Indeed if all those rules are fulfilled it might be the weirdest result of all (the Conservatives losing votes but dramatically improving their efficiency of transferring them into seats, the greater number of Lib-Con seats might help with that, but unlikely to be enough).

So much of our image of natural politics is seen through the last 70 years, 1945 might as well be year zero for the dividing line it is used as for meaningful historical comparisons. Historical facts like these are sometimes trotted out, ranging from the useful to the interesting to the extremely tenuous.

Perhaps over time we’ll come to see the post-war years as if not an anomaly, just one more period of British politics rather than the natural definitive state.

‘England does not love coalitions’ is the famous and (since 2010) commonly quoted declaration by Disraeli, which is a quote that doesn’t bear up to much scrutiny.

(In place of scrutiny I’ve put together a cheap bar chart, see end of article for proper scrutiny)

In 1918 Margot Asquith faced with a divided Liberal party, one half in Coalition with the Conservatives and a nascent Labour party, wrote that things would be better as soon as we get back to “normal politics”. Obviously the situation had shifted and normal politics never came back.

A few years back Iain Mclean wrote an excellent piece delving more deeply into the coalitions in the UK that I’d encourage people to read or re-read by clicking here. (That’s the good scrutiny I mentioned earlier)



New marginals polling from ComRes find 5.5% CON to LAB swing

Monday, September 29th, 2014

There’s been a sharp move to LAB since last poll in June

A new ComRes / ITV News poll of the 40 most marginal Labour-Conservative constituencies, shows Labour holding an 11 point lead over the Conservatives. At the 2010 General Election the two parties were tied on 37% across these 40 seats so the swing is 5.5%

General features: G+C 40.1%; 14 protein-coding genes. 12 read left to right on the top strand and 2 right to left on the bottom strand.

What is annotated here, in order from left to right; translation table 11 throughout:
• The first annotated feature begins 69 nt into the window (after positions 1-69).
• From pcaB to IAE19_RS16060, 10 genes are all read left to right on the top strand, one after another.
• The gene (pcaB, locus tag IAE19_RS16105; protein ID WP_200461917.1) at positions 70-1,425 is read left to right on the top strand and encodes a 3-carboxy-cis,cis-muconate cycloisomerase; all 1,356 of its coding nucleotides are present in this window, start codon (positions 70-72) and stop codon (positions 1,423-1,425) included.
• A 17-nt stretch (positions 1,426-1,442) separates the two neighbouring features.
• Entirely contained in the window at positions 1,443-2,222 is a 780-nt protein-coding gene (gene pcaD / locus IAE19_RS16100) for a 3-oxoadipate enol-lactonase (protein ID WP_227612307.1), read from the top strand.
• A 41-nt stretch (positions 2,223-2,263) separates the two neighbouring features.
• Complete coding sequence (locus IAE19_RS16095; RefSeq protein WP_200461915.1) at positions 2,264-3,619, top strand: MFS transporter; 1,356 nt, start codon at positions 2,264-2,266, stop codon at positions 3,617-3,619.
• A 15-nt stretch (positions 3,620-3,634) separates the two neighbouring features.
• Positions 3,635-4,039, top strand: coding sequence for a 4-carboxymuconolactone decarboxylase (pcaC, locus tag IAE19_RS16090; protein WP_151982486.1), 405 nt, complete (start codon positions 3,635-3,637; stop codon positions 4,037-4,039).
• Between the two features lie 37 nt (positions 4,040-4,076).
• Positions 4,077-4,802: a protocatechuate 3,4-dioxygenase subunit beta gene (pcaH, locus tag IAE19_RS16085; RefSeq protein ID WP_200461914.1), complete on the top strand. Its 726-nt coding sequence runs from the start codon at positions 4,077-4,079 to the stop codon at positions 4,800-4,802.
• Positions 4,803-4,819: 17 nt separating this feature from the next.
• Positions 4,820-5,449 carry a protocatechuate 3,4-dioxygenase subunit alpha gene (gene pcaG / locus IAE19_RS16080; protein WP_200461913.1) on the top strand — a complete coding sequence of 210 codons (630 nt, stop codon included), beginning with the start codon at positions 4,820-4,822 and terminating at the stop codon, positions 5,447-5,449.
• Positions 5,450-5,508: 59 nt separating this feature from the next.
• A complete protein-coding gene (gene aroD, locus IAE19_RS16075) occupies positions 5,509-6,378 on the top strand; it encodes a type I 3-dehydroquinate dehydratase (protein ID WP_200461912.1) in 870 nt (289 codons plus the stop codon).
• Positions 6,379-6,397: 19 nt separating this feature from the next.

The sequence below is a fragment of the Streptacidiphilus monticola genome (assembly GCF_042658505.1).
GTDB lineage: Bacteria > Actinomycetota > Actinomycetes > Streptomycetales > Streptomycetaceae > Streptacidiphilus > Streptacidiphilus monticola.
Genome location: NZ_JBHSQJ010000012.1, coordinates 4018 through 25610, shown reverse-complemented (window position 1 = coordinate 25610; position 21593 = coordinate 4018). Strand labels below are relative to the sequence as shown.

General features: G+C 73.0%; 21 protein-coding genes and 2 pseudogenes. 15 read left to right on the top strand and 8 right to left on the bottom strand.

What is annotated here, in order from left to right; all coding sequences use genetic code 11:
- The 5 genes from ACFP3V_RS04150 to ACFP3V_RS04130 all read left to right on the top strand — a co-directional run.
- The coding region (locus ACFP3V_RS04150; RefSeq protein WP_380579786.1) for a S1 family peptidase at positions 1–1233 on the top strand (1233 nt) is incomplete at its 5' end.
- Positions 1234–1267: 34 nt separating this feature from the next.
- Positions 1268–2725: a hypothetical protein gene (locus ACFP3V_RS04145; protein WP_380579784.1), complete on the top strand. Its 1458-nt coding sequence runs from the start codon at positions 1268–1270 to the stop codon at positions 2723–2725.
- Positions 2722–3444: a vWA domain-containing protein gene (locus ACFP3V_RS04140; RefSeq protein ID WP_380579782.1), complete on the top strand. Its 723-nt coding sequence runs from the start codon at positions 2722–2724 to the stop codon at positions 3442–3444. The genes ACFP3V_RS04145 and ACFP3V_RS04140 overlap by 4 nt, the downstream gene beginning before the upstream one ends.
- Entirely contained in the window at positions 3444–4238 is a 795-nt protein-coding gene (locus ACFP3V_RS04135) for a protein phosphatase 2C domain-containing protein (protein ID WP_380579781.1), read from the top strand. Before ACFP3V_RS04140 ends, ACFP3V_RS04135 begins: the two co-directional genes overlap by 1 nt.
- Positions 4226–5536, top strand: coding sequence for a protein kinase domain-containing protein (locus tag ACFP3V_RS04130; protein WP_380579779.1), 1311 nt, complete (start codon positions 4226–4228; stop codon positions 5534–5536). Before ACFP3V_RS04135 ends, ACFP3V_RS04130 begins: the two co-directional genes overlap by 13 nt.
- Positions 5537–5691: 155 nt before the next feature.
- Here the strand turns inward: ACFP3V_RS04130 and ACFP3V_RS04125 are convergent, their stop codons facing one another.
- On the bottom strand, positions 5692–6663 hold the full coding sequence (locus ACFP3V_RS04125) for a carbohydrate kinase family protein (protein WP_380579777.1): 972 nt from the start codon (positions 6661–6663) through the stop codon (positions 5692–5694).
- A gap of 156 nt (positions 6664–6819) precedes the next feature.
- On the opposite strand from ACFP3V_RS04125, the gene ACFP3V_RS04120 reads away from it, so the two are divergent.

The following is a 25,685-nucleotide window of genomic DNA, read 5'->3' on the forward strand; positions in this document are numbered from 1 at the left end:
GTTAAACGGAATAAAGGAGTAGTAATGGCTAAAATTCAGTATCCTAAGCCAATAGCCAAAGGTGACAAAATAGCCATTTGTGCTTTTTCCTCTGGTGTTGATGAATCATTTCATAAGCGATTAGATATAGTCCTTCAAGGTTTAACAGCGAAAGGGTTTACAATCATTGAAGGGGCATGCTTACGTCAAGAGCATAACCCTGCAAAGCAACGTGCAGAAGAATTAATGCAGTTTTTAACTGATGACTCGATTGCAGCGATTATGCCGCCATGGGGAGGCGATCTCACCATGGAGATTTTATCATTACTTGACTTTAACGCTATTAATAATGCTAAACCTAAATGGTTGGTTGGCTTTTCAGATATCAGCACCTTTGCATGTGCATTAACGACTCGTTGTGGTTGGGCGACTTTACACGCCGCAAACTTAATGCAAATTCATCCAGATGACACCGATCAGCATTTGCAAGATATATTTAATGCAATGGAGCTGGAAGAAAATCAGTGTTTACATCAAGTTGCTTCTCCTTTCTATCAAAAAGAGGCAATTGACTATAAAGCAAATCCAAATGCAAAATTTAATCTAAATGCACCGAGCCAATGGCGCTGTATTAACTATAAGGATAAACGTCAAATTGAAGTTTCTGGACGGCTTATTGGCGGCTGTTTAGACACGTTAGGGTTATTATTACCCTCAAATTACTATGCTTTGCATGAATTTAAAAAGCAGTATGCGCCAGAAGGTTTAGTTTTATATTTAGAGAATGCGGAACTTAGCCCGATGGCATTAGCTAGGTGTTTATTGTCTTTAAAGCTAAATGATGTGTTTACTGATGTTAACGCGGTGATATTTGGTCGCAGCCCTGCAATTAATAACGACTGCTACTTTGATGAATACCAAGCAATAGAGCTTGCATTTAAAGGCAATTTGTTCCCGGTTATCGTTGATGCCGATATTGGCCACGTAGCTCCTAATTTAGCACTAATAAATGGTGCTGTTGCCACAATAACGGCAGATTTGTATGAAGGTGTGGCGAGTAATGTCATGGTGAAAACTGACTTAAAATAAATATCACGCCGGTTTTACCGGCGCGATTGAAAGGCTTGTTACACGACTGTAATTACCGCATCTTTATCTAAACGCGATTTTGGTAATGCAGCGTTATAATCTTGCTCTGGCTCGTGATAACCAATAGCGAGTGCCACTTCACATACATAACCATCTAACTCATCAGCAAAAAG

The latest figures together with comparisons on GE2010 and the last such poll by ComRes in June are shown in the chart above.

    It should be emphasised that the sample size is 1,000 people in total so on a completely different scale to the Ashcroft marginals polling that we are used to where there are samples of 1,000 in each seat.

The Ed Miliband polling paradox continues here. Despite having an 11% lead in the voting intention, 59% said Ed Miliband puts me off voting for Labour, whilst 18% said Ed Miliband encourages me to vote for Labour. 46% say I’d rather have David Cameron than Ed Miliband as Prime Minister. Whilst 33% say I’d rather have Ed Miliband than David Cameron as Prime Minister.

For those looking for further evidence for tactical voting against UKIP, 51% say I’d never consider voting UKIP, 33% say I would consider voting UKIP at the General Election next year.

When asked specifically about their constituency 51% say I’d never vote for UKIP, even if they could win in my constituency, whilst 30% I’d vote for UKIP if I thought they could win in my constituency.

There’s some good news for the Lib Dems

“In the event of a Coalition after the next election, the Liberal Democrats are preferred to UKIP as the junior partner by 42%, compared to 35% who would rather see UKIP in a Coalition. Conservatives appear split on the choice of a Coalition partner, with 47% preferring the Liberal Democrats and 40% in favour of UKIP.”

Methodology Note:

ComRes for ITV News interviewed a representative sample of 1,000 GB adults living in the 40 most marginal constituencies where the Conservatives and Labour shared first and second place between them at the last General Election in 2010. Interviews were carried out online between the 18th and 26th September 2014. Of these 40 constituencies, 25 currently have a Conservative MP and 15 currently have a Labour MP. Each constituency is represented in the sample equally, with results weighted to be representative of all adults in all 40 constituencies as a whole. Data were also weighted by past vote recall